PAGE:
Logansport Pharos-Tribune from Logansport, Indiana on May 14, 1898 · Page 17
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Logansport Pharos-Tribune from Logansport, Indiana · Page 17

Logansport, Indiana
Issue Date:
Saturday, May 14, 1898
Page 17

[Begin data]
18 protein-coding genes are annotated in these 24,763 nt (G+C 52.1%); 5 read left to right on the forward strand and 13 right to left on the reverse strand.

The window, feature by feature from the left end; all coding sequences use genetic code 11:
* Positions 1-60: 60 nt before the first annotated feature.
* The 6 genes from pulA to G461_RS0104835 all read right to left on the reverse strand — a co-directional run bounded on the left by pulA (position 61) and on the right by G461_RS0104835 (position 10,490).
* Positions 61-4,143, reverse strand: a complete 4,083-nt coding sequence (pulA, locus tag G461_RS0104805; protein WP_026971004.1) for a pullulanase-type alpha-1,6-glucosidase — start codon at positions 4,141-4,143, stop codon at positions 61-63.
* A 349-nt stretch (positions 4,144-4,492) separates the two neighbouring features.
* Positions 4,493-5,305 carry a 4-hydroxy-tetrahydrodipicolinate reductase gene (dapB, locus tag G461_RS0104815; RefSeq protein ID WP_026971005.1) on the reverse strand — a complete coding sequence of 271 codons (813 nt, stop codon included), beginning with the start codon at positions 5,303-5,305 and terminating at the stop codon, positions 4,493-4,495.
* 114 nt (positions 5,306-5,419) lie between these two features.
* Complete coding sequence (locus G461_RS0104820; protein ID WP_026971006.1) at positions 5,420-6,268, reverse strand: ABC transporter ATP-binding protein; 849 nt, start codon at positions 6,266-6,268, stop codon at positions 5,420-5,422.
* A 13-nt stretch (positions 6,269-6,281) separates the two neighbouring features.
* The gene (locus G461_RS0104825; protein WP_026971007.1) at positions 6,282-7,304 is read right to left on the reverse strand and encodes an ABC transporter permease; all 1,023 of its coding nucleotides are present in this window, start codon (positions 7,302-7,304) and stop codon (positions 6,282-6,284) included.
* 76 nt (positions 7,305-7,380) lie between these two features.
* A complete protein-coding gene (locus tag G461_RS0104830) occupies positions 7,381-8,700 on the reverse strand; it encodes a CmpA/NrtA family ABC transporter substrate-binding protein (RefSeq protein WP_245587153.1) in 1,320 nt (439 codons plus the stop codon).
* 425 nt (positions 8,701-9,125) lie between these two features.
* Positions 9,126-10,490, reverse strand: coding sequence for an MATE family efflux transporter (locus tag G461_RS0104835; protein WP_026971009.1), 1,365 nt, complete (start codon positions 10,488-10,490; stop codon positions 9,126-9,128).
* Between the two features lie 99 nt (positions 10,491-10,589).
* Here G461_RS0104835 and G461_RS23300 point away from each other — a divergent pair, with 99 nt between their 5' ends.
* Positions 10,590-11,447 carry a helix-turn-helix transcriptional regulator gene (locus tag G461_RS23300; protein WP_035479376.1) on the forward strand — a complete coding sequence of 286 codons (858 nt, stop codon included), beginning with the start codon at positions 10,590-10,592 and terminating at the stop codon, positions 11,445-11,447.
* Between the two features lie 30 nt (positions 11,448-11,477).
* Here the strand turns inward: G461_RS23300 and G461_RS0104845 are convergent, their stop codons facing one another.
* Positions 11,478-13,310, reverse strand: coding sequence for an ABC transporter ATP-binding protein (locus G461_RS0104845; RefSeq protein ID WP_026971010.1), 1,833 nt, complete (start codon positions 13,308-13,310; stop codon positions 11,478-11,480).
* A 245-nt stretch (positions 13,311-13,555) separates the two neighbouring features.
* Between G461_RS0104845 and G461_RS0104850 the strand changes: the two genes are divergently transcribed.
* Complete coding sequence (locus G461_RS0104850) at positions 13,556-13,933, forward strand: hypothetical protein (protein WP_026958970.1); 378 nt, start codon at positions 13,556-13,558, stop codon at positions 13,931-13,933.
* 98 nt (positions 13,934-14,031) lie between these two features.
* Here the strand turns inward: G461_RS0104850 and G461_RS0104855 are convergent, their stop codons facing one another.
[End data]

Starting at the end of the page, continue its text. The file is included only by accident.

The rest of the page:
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THE LOGANSPORT PHAROS. YEAR. SATURDAY EVENING, MAY J4,1898. NO 165. THAT MIGHTY MAY FUROR IN Plaid Hosiery FOR LADIES, GENTS AND CHILDREN. Like wheat, the prices on PLAID HOSE have been advancing daily, -until now the demand is twice the supply. "Your Store" having placed an importation order four months ago, has today an endless variety, marked to sell at prices that can never be duplicated. 25c 25c 5flc 25c For SOG Plaid Hose for Children, beautiful colorings, all sizes, aso Bayadere striped effects. For 4oc Ladies' dot and black Plaid Hose, full regu lar made, brown and black, double heels, toes, sole s For 750 Misses' and Ladies' Parisian Plaid Hose, the highest novelties in the market today. For 4oc Men's one-half Hose, in all the new shades, with white feet, all black with white feet, and new blues, striped effects SPECIAL FOR TODAY. Choice of any of our Pattern Hats or Bonnets at Actual Cost €se Logan ]YtilI» ing Co's Flours PATENT AND AUTOMATIC Flours are the Purest and. of Highest Grades on the Market The "Domestic" Office. Now is the time to provide yourself with a good Sewing Machine at a very low price. My stock includes all the leading makes. My terms are easy, and there is no excuse for being out of a good sewing machine n lie house. The old stand 529 Broadway, near 6th R B WHITSRTT HAT SALE. We have just opened 200 Pattern Hats, trimmed to our own order in New York and Chicago They will compare favorably with any millinery in the city and our prices are, as usual, lower than any other place in the city. Large stock of Walking Hats and Sailors, best quality, lowest prices. SPRY'S. THOMPSON'S HERB TEA . . FOR THE.. . Blood, Stomach Liver and Kidneys Composed of Roots, Heibs, Leaves and Barks. A GUARANTEED CURE .. .;FOR ... Dyspepsia, Biliousness, Liver and Kidney Complaints, .Rheumatism, Neuralgia, Catarrh, Nervous Debility, Sick Headache, Loss of Appetite, Blotches, Pimples. • Scrofula, Erysipelas. Salt Rheum, Eczema, Weak Back, Fevei and Ague and all other Diseases arising from Impurities of the Blood er Derangement of the Nervous System. Price 26 Cents, PREPARED BY THE THOMPSON HERB TEA CO. * NEW YORK. COMMODORK SCHIEY'S FLEET SAILS. Flying Squadron Js Oft'to .Toin the Fleet of Admiral Sampson. Newport News, Va., May 14.—Five vessels of the flying squadron, led by the flagship Brooklyn, steamed out of the Hampton Roads at 3:45 p. m. yesterday and after passing- the Virginia capes took a southeerly course, going, it is said, to augment Admiral Sampson's fleet now in the vicinity of Porto Rico. The ordvT directing the squadron to put to sea came at midnight Thursday. A f«?w minutes later the signal, to "Be ready to put to sea at daybreak," was flashed from the flagship. Back from the men-of-war came the answer. In a jiffy the men were summoned to the •decks and the work of making the ship ready to sail commenced. Then the men waited'for th-> signal to "weighanchor," which did not come until afternoon. Hundreds of people, mostly the guests at the hotels, including the wives and. daughters of the officers of the ships, siood on the rlock and waved godspeed to the men who were going to do battle tor their country. After passing through the capes the Scorpion took the lead, acting as a scout. The fleet will join Admiral Sampson's squadron-. This statement came from a reliable source. The ships passed" the capes at 7:15 o'clock. After reaching the open sea it is said the vessels took the middle Bourse, proceeding under full steam. is pelor » Back Number? Philadelphia, May 14,—Peter Maher wa* knocked out by Joe Goddard in tha Brat round at the Arena last night. ABBREVIATED TELEGRAMS. The cabinet meeting yesterday lasted only two minutes, the shortest of the year. Tien-Tsin and other Chinese cities have no lig,ht at night except such as comes from private houses. Genera! John C. Black, of Chicago, ivas elected department commander of the G. A. R. department of Illinois. The condition of Gladstone is comparatively painless, but there is evidence of increasing weakness and faJl- ure of the circulation. Seventy-four horses .and twenty-five carriages and wagons were consumed in a fire which destroyed the livery barn of F. G. Dahlgren, Chicago. A corps of Spanish-speaking Americans is being organized in St. Louis for government service of any sort in Cuba and in the Philippines and Porto P.ico. . The London newspapers are publishing cartoons and articles holding Jo- ?eph Leiter. the Chicago grain manipulator, responsible for the situation in Italy. A general advance in prices will l>e incorporated in the scale to be drawn up at the annual convention of the Amalgamated Association of Iron, Steel and Tin workers. The conferrees on the postoffice appropriation bill have agreed to strike out the senate provision limiting the number o£ mail deliveries in cities to four limes daily. The grand lndge of Elks ar Xew Orleans elected the following officers: Grand oxaltec! ruler, John Ga.lvin, of Cincinnati; grand secretary, George A. Reynolds. Saginaw. Mich. The jury at Waukesha, Wis.. in the case of Ernest Coris*!!, c-harged with the murder of his two children at Oconomowoc last fall, rendered a verdict of guilty of murder in the first degree. The National Association of Stove Tvlanufa'-turers r.as elected the following efliceis and adjourned: President. Charles S. Priz«r. of Reading. Pa.: secretary. Thomas J. Hogan. Chicago. The Svithiod Singing club and the Ladies' Guild have made arrangements to give an imitation of a Swedish country fair at Ferris "Wheel park. Chicago, during the eleven days commencing-May 21. Belgium, it is alleged, has been guilty of a deblierate violation of neutrality laws. She permitted the steamer Ravenna to load at Antwerp with war munitions, supposedly for the Spaniards. ! Sampson Rains Shot and Shell on the Forts That Guard the Harbor. OUE SQUADRON AT SHOET RANGE Pours a Hot Fire into the Spaniards, Who Still Hold the .«-« Fort. They Have tlie T,ast Shut, Too, Regardless, ^However, of Kan^e or Aim — Difficult to Tell How jriirli Damns* Ta* I>ou« •Ashore, but It Was Small Afloat—Two Lives I.osit on the Squadron and Sever-ill !\VouudeU, One Seriously—Sumpyou Not Hunting Furts but I'ltels, Madrid, May 14.—An unconfirmed rumor is in circulation here that "after Its defeat before Porto Rico the American squadron encountered the Spanish squadron, which inflicted considerable damage on ihe enemy." Washington, May 14.— At 7:30 yesterday morning the navy department re- ceiv-a a dispatch from Admiral Sampson. It is dated St. Thomas, May 12, tind is as follows: "A portion of the squadron under my command reached San Juan this morning- at daybreak. No armed vessels were found in the port. As soon as it was sufficiently light I commenced an attack upon the bat- es THE DECK OF THK FLAGSHIP- teries defending the city. This attack lasted about three hours and resulted in much damage to the batteries and ncider.tally to a portion of the city adjacent to the batteries. The batteries replied to our fire, but without material effect. One was killed on board the New York and seven slightly wounded in. the squadron. No serious damage to any ships resulted. SAMPSON." VIEW FROM THK XEW YORK. Only Two Lives "Lost and One of Them from the Extreme Heat. Flagship Iowa, off San Juan de Porto Rico, May 12, via St. Thomas, Danish West Indies, May 14.—[Copyrighted. 1S9S. by the Associated Press.]—The bombardment of the forts at San Juan Porto .Rico Thursday by part of Sampson's fleet resulted, it is believed. n heavy loss to the Spaniards. The American loss is two men killed anfl seven men injured. After three hours' fighting- the admiral withdrew the fleet, and heading for Key West he said: "I am satisfied with the morning's work. 'ould have taken San Juan, but I have no force to hold it. I only wanted to administer punishment. This has been done. I came for the Spanish fleet and not for San Juan." Th" men killed were: Seaman Frank Widemark. of the New Tork: gunner's mate-, of the Ampr.itrite. The latter died from the effects of the extreme heat. Of the injured men three were on board the Iowa and four on board the Ne-.v Tork. The names of those injured or. the Iowa are: Private Marine Merkle. Seaman Mitchell and Apprentice Hill—all slightly. The injured on the New York are: Seaman Samuel Feltman, seriously: Seaman Michael Murphy and two other enlisted men slightly. TEH DETROIT. THE FASTEST OF HER CLASH All those on the New York were injured by the bursting of a shell. This is a complete list of the killed and wounded. The American ships were uninjured. Thtr engagement began at 5:15 a, m. p.nd ended at S:15 a. m. The enemy's bltteries were not silenced. The town, in the rear of the fortiflcationsprobably suffered. The ships taking part in the action were ihe Iowa. Indiana. New Tork. Terror. A/nphitrite. Detroit. MODt- g-omery. Wampatuck and Porter. The enemy's firing was heavy, but wild, and the Iowa and New York were probably the only ships hit. They went right up under the guns in column, delivering broadsides, and then returned. The line passed thrice in frontof the forts, pouring :n tons Of steel. It i? impossible to judge the amount of damage done to the buildings and forts. They appeared to be riddled with shot, but the Spaniards were plucky. After the first passage before, the forts the Detroit and the Montgomery retired, their guns being too small to do much, damage. The Porter and Wamp- •ttccfc. alao stayed out of ran£% The smoxe tung over everything, spotting £h« aim of the {runners and making it impossible to tell where our shots struck. The men of the Iowa who were hurt during the action were injured by splinters thrown by an eight-inch shell •which came through a boat into the tuperstructure and scattered fragments In all directions. The shot's course was finally ended on an iron plate an inch thick. Morro battery, on the eastward arm of the harbor, was the principal point of the attack. Rear Admiral Sampson and Captain Evans were on the lower bridge of the Iowa and had a narrow escape from flying splinters, which injured three men. The Iowa was hit eight times, but the shells made no impression on her armor. HOW THE FIGHT WAS OPEXED. Iowa Ope::* with Hor Two Big Gum in the Forward Tin-ret. At 3 o'clock in the morning all hands were called on the Iowa, a few final louche* in clearing ship were made and at S "general quarters" sounded. The men were eager for the fight. The tug Wampatuck went ahead and anchored, her small boat to the westward showing- ten fathoms, but there was not a sign ot life from the fort, which stood boldly against the sky on the eastern hills hiding the town. The Detroit steamed far to the eastward, opposite Valtern. The Iowa headed straight for the shore. Suddenly her helm tlew over, bringing the starboard battery to bear on th« fortifications. At 5:16 a. m. the Iowa's forward 12-inch guns thundered out at the sleeping hills, ai-i for fourteen minutes she poured starboard broadsides on the coast. Meanwhile the Indiana, the New Tork and other slTips repeated the dose from the rear. The Iowa turned and came back to the VTampatuclc's boat and again led the column, the forts replying fiercely, concentrating on the Detroit— which was about 700 yards away—all the batteries on the eastward arm of the harbor. Thrice the column passed from the entrance of the harbor to the extreme eastward battery. Utter indifference was shown for the enemy's fire. The wounded were quickly attended, the blood was washed away and everything proceeded like target practice. At 7:-iri a. m. Admiral Samp- srn signalled "cease firing." "Retire" was souncied on the Iowa, and she headed f'-om the shore. The Terror was the last ship in the line, and failing to s^e the signal banged away alone for about half an hour, the concert of shore guns roaring at her and the water flying high around her from the exploded shells. But she possessed a charmed life and reluctantly retired at S:lo. As at Matanzas, the unsatisfactory conditions, the smoke and the distance prevented any important conclusions being drawn. The town of San Juan must have suffered, although protected by the hills, as th* high shots must have reached it. No traces of the bombardment were discernible on the forts except small fires which were apparently extinguished before the fleet left. PROSPECTS OF A SKA FIGHT. Between Admiral Sampson and the Spanish Fleet. Now- L,oose. Washington, May 14. — Considerable speculation was indulged in during yes- terda.y at the navy department as to the prospects of a sea fight between Admiral Sampson's squadron and the Spanish Cape Verde fleet. It is believed that he will be able to Intercept them shnuld they make a dash for .Cuba, but if they should get past his vessels they would make it warm for our ships on blockade duty off Cienfuegos. on the snutn coast. . They could not stand for a moment against the Spanish armored cruisers, anil yi are not. fleet enough to escape if they are sighted. Should Sampson sight the Spanish fleet it is not certain that he could engage them, provided the Spanish admiral found it to his interest to decline the engagement. The Spanish ships are faster than anything in the American squadron, with the possible exception of the flagship New York. If Sampson should fall in with them, however, and lind the Spaniards in a fighting humor he would have the best of it as far as chances can be calculated from a simple view of the respective number of armored ships and guns. The battleships Indiana and Iowa, though 25 per cent, slower than the Vizcaya class, far overmatch them in offensive and defensive power. Their armor belts and turrets could not be pierced at a fighting range of 2,000 yards by the biggest gun mounted by the Spaniards, while the twelve and thirteen inch guns of our battleships coulcl perforate the Spanish armor belts. The New York, however, is inferior in both offensive power and armor to the Spanish vessels, though she might hold her own by superior management and gunnery. If Sampson has taken his whole fleet the monitors Amphitrite and Terror would make up more than a. balance of power against the Spaniards, allowing the cruisers Montgomery, Detroit and Marbieheaci as a force sufficient to take care of the Spanish torpedo boat destroyers. The latter, however, axe almost untried elements in actual warfare, and some naval officers fear that they are much more dangerous foes than the ordinary strategists allow in •.heir calculations. One Such" Experiment Enongh. The administration of this government's affairs by Mark Hauna throcgh the medium of McKinley is the first ex- neriment of the kind ever attempted ia this country and let us hope it -will be the last. Saved the Nation'* Honor. The 6,500,000 Democrats who voted for Bryan are proud of the records of Democrats in congress on the Cuban question. The Democrats saved the national honor.—National Democrat. Frost For Olive Br»ncn«». General Grosvenor practically concedes that this has been a hard spring on doves and olive branches.—Washington Pout I FIGHT ON LAW Leaves Honors About Even a* Between Uncle Sam and .^ the Spaniards. AS ATTEMPT TO LAHD A FORCE Defeated by BlAnooV Soldier*. Who Lo«* Twelve Killed Duriii K the KaniijrriileBt ami Perhaps More—Account of the Kat~ tlr BrougrJU on by llio Gusotm'ft Mission-— Change of I'hiii the Result at th« N«w» from ^ompsou — Invasion of Cub* I* Postponed 1'or Awhile. Xe\v York. May 14. — The Evening Post prints the following;, dated "Off. Cabanas. Cuba. May 12, via. Key West, May lo."—In an effort to land com-, panics F and G of the First United Stales infantry on the shore of Pinar ileV Rio this afternoon, with 500 rifles, fi.OOO rounds of ammunition and some food supplies for the insurgents, the first land tlsht of th« war took place. Each side may claim a victory, for it the Spaniards frustrated the effort to connect with the insurgents the Americans got decidedly the better of the bactie, killing: twelve or more of the enemy, and on their owa part suffering not a wound. After dark last evening: the old-fashioned side-wheel steamer Gussie, of the Morgan line with ths troops and carg-o mentioned, started for the Cuban coast. WHS Sighted by Morro Ctwtla. All nieht she allowed the tu* on which was your correspondent to pilot her. At sunrise she fell in with tn» gunboat Vicksburg on the blockade off COMMODORE SCBLET. Havana. Other blockading' vessels came up also. T!M; converted revenue, cutter Manning, Captain William M. Hunger, was detailed to convoy the Gussie,' tad.. three abreast the steamers moved .along the coast. No doubt Morro Castle's defenders observed the strange vessel and. sent the alarm ahead. Spanish soldiers. were seen grouped on the shore near; Mariel. and the Manning's guns were trained upon them, suspecting- a masked. battery. No shots were fired, however. IVntchetl b.v a Body of Cavalry. A body of cavalry was observed on a. hill west of Mariel. For some minutes the cavalry watched us. then galloped over the hill in the direction w« were heading-. By the ruined walls of an old stone house further on Spanish troops were gathered. Several shots were fired by the gunboat Manning and presently no troops were visible. It had been. derided (o land near here, but the depth of water was not favorable. Just west of Port Cabanas harbor lite Gussie anchored, the Manning covering- tbu landing place with her guns, and the torpedo boat Wasp came up. The first American soldier to step on the Cuban shore from this expedition was Lieutenant Crofton. Captain O'Conrier, with the first boat load, having gone a longer route. Sharp Firing Is Sooo Heard. A reef near the beach threw the men out -and thi?y stumbled through tbe water up to their breasts. When they reached dry land they immediately went into the bush to form a. picket line, suddenly a rifle shot, followed by continuous sharp firing, warned the men that the enemy had been in waiting-. The Manning fired into the woods beyond our picket line. -The Wasp opened with her smaii cuns. The cannonade besran at :;:1". and lasted a quarter of an hour: then our pickets appeared, a.nd reported that none of our men was hurt, but that they had killed twelve Spaniards. It v,-as finally decided to re- embark. while the Cuban scouts made a new appointment with the insurgent body. __ CHANCK IN THK WAR PLANS. Ni:«> from Sjimpson Ueliiyh tli« Jiivusion of Cub?. Washington. May 14.— A complete change has taken place in the offensive plans of our government. The receipt of the news from Sampson of his a.ttack on the forts at Sic Juan apd. tte a*w« (Coirttaned on Fourth P«*e.) «y«I Mkc» the fowl {MTV. »*•'